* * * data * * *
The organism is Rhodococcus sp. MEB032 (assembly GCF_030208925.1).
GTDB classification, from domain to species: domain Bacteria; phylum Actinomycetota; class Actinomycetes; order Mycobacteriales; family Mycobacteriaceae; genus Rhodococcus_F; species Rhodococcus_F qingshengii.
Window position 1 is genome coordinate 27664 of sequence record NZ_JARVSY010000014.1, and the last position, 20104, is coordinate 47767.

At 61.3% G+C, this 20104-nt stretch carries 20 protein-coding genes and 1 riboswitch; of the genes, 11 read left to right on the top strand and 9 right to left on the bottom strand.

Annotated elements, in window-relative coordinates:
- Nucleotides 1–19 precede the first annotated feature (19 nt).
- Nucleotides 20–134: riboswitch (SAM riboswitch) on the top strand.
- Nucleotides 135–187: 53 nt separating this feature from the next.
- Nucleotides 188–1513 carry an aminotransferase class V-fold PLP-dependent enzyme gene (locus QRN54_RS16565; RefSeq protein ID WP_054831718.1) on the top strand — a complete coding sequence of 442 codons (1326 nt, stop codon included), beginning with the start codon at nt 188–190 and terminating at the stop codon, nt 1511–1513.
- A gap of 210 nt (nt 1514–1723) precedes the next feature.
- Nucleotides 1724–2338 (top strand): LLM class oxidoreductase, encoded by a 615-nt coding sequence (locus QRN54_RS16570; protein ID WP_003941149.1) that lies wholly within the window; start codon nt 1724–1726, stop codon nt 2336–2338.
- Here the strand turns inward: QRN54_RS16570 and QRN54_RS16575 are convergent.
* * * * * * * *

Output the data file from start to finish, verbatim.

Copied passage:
The organism is Rhodococcus sp. MEB032 (assembly GCF_030208925.1).
GTDB classification, from domain to species: domain Bacteria; phylum Actinomycetota; class Actinomycetes; order Mycobacteriales; family Mycobacteriaceae; genus Rhodococcus_F; species Rhodococcus_F qingshengii.
Window position 1 is genome coordinate 27664 of sequence record NZ_JARVSY010000014.1, and the last position, 20104, is coordinate 47767.

At 61.3% G+C, this 20104-nt stretch carries 20 protein-coding genes and 1 riboswitch; of the genes, 11 read left to right on the top strand and 9 right to left on the bottom strand.

Annotated elements, in window-relative coordinates:
- Nucleotides 1–19 precede the first annotated feature (19 nt).
- Nucleotides 20–134: riboswitch (SAM riboswitch) on the top strand.
- Nucleotides 135–187: 53 nt separating this feature from the next.
- Nucleotides 188–1513 carry an aminotransferase class V-fold PLP-dependent enzyme gene (locus QRN54_RS16565; RefSeq protein ID WP_054831718.1) on the top strand — a complete coding sequence of 442 codons (1326 nt, stop codon included), beginning with the start codon at nt 188–190 and terminating at the stop codon, nt 1511–1513.
- A gap of 210 nt (nt 1514–1723) precedes the next feature.
- Nucleotides 1724–2338 (top strand): LLM class oxidoreductase, encoded by a 615-nt coding sequence (locus QRN54_RS16570; protein ID WP_003941149.1) that lies wholly within the window; start codon nt 1724–1726, stop codon nt 2336–2338.
- Here the strand turns inward: QRN54_RS16570 and QRN54_RS16575 are convergent.